iPhone leads competition in UK holiday smartphone salesThe iPhone 4S accounted for nearly one out of every four smartphone sales in the UK during the lead up to the holiday season, retains top spot while handset makers compete for a piece of the region's exploding smartphone market.
Citing findings by research firm GfK, the Financial Times reported on Monday that Apple dominated the U.K. smartphone market for the four weeks ending on Dec. 9, lead by the best-selling iPhone 4S which accounted for nearly one quarter of all sales.
During the first week of December, five versions of Apple's handset, including the two and a half year old 3GS, ranked as one of the top 15 smartphones sold and took over 37 percent of a smartphone market that nearly doubled in size between Feb. 2010 and Aug. 2011. According to figures from Ofcom, the U.K.'s government-approved regulatory authority for telecommunications, 46 percent of all mobile users are now smartphone owners.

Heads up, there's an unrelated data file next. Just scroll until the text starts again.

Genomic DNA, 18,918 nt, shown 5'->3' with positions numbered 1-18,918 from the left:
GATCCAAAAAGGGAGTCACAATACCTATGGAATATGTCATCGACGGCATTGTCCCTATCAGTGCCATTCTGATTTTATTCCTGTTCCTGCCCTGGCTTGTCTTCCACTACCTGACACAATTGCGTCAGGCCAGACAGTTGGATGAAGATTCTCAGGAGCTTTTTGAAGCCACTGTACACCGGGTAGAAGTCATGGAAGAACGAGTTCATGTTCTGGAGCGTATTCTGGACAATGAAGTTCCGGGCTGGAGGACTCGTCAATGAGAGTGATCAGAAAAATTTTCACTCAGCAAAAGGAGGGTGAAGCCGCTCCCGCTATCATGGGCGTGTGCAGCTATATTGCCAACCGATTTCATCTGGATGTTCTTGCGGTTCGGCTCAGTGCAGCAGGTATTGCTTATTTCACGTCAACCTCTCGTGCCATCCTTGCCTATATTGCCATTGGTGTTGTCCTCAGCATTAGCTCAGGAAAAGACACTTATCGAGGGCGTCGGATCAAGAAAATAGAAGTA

Sales from competitors also saw a boost thanks to the overall market growth, with Samsung's Galaxy S II taking the number two spot and three versions of RIM's BlackBerry Curve all landing in the top ten. U.K. BlackBerry sales were largely unaffected by the recent spate of service troubles RIM suffered in the EMEIA region (Europe, Middle East, India and Africa) in October and November.
Noticeably absent from the top-selling handsets was Nokia, which failed to translate a reported 20 million pound advertising campaign into Christmas sales. The company's new partnership with Microsoft has yet to bear fruit, and the Windows Phone 7-based Lumia line failed to crack the top ten handsets sold in the UK after being released in November.
Nokia, however, admitted that sales would be slow due to the lack of a previous generation phone and established user base like Apple's. The new Lumia sold barely more units than other Nokia "Touch and Type" phones during the one-month period.
Apple's strong holiday numbers are in line with a recent report that said the iPhone took the top spot away from Android in the U.K. for the first time since late 2010, and holds a 43 percent share of the market as of November.